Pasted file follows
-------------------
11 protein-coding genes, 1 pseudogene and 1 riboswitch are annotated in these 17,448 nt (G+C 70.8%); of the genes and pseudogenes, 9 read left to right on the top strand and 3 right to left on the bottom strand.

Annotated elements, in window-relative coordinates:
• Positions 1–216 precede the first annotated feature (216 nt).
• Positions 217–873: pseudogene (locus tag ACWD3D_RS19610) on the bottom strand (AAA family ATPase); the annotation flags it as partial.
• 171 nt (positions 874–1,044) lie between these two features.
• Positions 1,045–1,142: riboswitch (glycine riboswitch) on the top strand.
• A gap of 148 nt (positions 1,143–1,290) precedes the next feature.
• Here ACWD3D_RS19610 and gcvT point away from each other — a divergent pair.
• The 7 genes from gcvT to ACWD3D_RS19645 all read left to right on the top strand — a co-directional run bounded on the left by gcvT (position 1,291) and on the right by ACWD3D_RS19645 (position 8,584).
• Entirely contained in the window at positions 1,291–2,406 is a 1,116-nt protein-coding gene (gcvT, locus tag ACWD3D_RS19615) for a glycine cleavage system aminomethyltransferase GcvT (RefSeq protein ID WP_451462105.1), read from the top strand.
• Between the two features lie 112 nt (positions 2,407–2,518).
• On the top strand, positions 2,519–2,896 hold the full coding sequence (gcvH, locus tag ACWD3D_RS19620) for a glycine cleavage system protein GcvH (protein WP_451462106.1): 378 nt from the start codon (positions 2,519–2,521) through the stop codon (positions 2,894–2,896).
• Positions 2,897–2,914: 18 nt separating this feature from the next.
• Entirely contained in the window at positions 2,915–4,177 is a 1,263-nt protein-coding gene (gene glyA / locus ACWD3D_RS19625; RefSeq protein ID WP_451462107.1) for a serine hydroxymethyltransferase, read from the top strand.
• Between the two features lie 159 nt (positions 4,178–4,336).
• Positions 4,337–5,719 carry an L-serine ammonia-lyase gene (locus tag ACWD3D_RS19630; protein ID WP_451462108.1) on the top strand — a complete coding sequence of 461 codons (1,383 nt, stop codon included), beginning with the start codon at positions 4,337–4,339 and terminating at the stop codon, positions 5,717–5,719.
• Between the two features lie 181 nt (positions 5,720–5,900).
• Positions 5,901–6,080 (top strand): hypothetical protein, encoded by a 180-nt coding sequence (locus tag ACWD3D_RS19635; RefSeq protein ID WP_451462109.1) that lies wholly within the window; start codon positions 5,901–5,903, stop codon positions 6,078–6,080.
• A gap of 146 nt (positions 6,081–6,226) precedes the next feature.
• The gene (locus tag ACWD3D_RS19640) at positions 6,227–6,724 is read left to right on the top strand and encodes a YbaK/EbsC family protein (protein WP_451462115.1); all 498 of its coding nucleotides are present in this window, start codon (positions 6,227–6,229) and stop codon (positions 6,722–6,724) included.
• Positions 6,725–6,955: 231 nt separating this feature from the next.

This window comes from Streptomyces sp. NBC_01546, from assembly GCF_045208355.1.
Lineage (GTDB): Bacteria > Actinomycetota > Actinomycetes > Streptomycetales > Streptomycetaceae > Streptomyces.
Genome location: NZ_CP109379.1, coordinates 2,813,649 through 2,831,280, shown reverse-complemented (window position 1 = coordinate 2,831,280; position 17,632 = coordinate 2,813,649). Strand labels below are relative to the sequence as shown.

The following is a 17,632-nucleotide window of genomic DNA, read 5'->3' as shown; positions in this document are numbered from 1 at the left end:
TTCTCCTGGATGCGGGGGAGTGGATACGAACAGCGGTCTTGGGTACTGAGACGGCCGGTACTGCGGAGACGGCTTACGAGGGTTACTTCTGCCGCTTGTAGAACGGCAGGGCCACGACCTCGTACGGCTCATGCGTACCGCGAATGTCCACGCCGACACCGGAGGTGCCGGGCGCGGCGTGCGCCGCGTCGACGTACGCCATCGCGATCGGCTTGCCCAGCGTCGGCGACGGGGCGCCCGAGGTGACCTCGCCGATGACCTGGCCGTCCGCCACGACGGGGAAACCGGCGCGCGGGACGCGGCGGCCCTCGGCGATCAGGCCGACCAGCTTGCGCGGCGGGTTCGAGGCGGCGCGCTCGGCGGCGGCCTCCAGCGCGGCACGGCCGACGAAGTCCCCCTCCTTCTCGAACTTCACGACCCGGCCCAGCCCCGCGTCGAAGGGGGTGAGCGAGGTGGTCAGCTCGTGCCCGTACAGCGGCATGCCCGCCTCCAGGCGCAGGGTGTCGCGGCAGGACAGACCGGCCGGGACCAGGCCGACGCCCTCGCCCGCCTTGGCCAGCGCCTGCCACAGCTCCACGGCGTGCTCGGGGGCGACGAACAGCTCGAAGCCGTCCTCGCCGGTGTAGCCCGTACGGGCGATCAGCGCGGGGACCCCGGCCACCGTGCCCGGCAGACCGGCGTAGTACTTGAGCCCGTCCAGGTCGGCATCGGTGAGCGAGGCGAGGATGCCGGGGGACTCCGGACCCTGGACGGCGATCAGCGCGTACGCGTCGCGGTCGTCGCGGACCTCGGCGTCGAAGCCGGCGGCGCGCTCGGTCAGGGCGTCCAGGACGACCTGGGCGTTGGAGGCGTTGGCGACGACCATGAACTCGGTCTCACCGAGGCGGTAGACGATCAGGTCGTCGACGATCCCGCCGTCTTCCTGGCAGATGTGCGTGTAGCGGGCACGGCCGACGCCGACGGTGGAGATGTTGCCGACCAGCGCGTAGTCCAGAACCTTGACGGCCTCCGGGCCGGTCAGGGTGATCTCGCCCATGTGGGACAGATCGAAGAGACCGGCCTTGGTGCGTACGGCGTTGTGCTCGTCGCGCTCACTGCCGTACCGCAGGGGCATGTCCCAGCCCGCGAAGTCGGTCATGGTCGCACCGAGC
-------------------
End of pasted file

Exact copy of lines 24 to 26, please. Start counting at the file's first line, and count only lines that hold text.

Genome location: NZ_CP109379.1, coordinates 2,813,649 through 2,831,280, shown reverse-complemented (window position 1 = coordinate 2,831,280; position 17,632 = coordinate 2,813,649). Strand labels below are relative to the sequence as shown.

The following is a 17,632-nucleotide window of genomic DNA, read 5'->3' as shown; positions in this document are numbered from 1 at the left end:
TTCTCCTGGATGCGGGGGAGTGGATACGAACAGCGGTCTTGGGTACTGAGACGGCCGGTACTGCGGAGACGGCTTACGAGGGTTACTTCTGCCGCTTGTAGAACGGCAGGGCCACGACCTCGTACGGCTCATGCGTACCGCGAATGTCCACGCCGACACCGGAGGTGCCGGGCGCGGCGTGCGCCGCGTCGACGTACGCCATCGCGATCGGCTTGCCCAGCGTCGGCGACGGGGCGCCCGAGGTGACCTCGCCGATGACCTGGCCGTCCGCCACGACGGGGAAACCGGCGCGCGGGACGCGGCGGCCCTCGGCGATCAGGCCGACCAGCTTGCGCGGCGGGTTCGAGGCGGCGCGCTCGGCGGCGGCCTCCAGCGCGGCACGGCCGACGAAGTCCCCCTCCTTCTCGAACTTCACGACCCGGCCCAGCCCCGCGTCGAAGGGGGTGAGCGAGGTGGTCAGCTCGTGCCCGTACAGCGGCATGCCCGCCTCCAGGCGCAGGGTGTCGCGGCAGGACAGACCGGCCGGGACCAGGCCGACGCCCTCGCCCGCCTTGGCCAGCGCCTGCCACAGCTCCACGGCGTGCTCGGGGGCGACGAACAGCTCGAAGCCGTCCTCGCCGGTGTAGCCCGTACGGGCGATCAGCGCGGGGACCCCGGCCACCGTGCCCGGCAGACCGGCGTAGTACTTGAGCCCGTCCAGGTCGGCATCGGTGAGCGAGGCGAGGATGCCGGGGGACTCCGGACCCTGGACGGCGATCAGCGCGTACGCGTCGCGGTCGTCGCGGACCTCGGCGTCGAAGCCGGCGGCGCGCTCGGTCAGGGCGTCCAGGACGACCTGGGCGTTGGAGGCGTTGGCGACGACCATGAACTCGGTCTCACCGAGGCGGTAGACGATCAGGTCGTCGACGATCCCGCCGTCTTCCTGGCAGATGTGCGTGTAGCGGGCACGGCCGACGCCGACGGTGGAGATGTTGCCGACCAGCGCGTAGTCCAGAACCTTGACGGCCTCCGGGCCGGTCAGGGTGATCTCGCCCATGTGGGACAGATCGAAGAGACCGGCCTTGGTGCGTACGGCGTTGTGCTCGTCGCGCTCACTGCCGTACCGCAGGGGCATGTCCCAGCCCGCGAAGTCGGTCATGGTCGCACCGAGC